As someone interested in the piano-esque part of piano playing, I was fascinated by his passage work – perfectly even and articulated while at the same time gliding from pitch to pitch like a singer. How he did it was his secret. (“You like good articulation? Listen to Perahia!”) Murray Perahia was Lupu’s secret rival, though one whom Lupu admired more than others. His only other comment to me regarding other pianists was András Schiff – “the only young one of any interest” he once stated dryly. I then worked with Schiff and pushed for Decca to sign him, which it did and we went on to record Bach and Mozart together. But there was a difference. There was something narcissistic about Schiff’s playing and his interpretative ideas. Lupu was anything but a narcissist. Lupu had a total command of structure and though he was constantly fretting about it, an astonishing technical command of the instrument. But it was this sense of architecture that made him different and explained why he hated recording. A performance is a narrative. It has a beginning, a middle and an end and Lupu’s attraction to composers like Schubert and Beethoven was because these were particularly challenging narratives to construct. He was not able to replace a fluffed note from another take, if the mood wasn’t there or if there was a microscopic difference in the dynamic. What he heard and what he sensed were often in contradiction. At one point he claimed to have played a wrong note in a take, meaning we shouldn’t use it. It was otherwise perfect and when we replayed the take, there was no wrong note. The problem for Lupu was he sensed his fourth finger reaching for the wrong note before correcting itself. For Lupu, that was enough to qualify as “a wrong note”.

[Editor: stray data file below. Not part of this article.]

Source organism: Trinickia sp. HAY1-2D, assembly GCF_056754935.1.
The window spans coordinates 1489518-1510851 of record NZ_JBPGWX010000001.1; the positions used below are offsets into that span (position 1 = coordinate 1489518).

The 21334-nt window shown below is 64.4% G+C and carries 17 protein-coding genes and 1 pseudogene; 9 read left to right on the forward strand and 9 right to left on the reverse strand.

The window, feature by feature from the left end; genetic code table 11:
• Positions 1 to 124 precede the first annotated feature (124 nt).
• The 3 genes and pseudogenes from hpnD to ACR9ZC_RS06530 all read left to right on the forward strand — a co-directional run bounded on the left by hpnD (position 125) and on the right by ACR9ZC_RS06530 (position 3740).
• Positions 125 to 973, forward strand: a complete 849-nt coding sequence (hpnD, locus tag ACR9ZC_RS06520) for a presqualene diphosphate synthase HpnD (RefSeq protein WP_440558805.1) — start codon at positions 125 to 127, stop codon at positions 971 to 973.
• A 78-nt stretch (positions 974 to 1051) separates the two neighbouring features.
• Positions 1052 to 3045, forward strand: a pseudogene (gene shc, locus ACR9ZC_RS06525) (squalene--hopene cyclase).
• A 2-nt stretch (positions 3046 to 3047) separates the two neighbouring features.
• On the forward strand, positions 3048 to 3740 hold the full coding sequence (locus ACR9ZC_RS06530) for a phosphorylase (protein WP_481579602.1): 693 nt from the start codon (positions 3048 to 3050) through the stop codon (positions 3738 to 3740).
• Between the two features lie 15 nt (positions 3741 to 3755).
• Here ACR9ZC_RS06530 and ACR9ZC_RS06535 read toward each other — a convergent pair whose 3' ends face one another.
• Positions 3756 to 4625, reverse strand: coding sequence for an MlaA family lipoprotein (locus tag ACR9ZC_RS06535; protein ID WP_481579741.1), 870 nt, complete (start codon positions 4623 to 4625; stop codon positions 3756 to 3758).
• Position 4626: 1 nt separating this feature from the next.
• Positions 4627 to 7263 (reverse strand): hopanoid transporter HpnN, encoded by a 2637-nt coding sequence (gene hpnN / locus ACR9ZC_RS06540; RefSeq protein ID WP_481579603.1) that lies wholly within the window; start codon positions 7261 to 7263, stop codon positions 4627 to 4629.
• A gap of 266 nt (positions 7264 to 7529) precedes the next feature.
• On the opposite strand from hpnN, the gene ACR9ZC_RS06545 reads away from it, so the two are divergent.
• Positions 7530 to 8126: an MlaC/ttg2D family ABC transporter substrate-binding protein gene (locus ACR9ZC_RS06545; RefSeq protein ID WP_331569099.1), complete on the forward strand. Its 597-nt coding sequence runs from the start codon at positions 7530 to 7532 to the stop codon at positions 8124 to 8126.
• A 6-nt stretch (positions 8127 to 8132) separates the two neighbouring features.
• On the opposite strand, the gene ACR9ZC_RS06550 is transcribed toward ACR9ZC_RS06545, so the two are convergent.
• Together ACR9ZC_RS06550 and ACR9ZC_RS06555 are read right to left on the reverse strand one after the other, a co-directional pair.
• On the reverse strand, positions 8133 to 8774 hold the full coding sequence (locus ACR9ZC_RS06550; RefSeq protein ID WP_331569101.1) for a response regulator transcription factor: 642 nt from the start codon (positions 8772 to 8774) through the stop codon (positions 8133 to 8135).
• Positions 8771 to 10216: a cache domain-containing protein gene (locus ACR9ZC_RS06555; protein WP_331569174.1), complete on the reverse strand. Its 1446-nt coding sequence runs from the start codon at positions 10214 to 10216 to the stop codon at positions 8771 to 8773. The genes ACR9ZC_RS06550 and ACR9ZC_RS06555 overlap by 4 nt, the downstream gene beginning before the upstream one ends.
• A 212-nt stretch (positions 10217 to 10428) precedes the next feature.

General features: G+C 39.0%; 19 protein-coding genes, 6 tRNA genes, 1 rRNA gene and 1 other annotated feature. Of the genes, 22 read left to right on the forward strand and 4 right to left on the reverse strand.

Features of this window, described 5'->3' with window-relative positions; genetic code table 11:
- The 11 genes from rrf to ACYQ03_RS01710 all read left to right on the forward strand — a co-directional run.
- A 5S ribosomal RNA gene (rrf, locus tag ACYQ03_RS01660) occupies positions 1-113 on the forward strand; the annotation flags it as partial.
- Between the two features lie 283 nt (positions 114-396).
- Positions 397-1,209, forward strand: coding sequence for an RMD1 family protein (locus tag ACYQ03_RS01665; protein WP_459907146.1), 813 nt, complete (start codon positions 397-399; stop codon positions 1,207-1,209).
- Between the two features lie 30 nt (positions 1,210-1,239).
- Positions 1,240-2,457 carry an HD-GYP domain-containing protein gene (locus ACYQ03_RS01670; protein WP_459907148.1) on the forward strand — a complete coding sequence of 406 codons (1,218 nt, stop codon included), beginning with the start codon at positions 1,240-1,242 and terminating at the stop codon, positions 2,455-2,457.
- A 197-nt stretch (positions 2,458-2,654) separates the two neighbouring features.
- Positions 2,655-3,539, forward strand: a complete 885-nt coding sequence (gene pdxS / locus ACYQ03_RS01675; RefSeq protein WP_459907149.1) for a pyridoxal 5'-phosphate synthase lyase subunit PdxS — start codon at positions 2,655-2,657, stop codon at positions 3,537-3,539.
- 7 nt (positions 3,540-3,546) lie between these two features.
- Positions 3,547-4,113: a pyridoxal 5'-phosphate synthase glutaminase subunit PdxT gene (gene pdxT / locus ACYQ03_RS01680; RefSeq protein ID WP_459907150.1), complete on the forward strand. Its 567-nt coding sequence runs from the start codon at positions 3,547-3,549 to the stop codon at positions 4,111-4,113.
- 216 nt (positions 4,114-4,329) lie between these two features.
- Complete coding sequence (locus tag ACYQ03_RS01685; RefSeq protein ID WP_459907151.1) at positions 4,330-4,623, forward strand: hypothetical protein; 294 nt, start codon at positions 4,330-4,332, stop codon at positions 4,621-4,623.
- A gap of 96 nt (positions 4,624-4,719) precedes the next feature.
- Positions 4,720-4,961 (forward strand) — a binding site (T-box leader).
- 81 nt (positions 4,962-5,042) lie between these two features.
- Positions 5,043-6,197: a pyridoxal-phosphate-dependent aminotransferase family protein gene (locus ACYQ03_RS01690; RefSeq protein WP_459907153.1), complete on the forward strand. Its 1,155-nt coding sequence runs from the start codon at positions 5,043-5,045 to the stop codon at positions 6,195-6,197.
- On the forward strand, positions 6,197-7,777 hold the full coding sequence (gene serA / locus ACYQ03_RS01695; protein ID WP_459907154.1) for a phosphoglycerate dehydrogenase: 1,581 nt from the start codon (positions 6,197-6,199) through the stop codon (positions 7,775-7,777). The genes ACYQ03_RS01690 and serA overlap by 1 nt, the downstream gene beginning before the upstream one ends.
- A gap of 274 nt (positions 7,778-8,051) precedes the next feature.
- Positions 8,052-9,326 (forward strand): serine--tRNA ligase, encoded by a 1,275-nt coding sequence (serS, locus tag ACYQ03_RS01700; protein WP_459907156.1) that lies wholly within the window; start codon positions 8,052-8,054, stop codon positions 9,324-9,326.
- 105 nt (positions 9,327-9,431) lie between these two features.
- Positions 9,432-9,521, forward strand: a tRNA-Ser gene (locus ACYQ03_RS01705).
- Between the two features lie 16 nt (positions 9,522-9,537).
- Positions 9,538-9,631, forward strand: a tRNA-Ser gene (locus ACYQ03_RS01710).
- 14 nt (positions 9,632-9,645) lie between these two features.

Despite my inability to communicate with Lupu on anything like the level he deserved musically, we ended up making a respectable number of recordings together: there was more Schubert; Mozart and Beethoven Chamber works in Amsterdam; Brahms in Hamburg (the F minor Sonata more or less recorded in a single take). I didn’t produce his final recording for Decca – Schubert’s B-flat Op. Posthumous. Nor was I allowed to produce the Beethoven piano concertos (still too junior). His collaboration with Kyung wha-Chung nearly finished off my senior colleague Christopher Raeburn. In fact, no recording of Lupu’s came out until contractually, all options of further hold-ups had expired.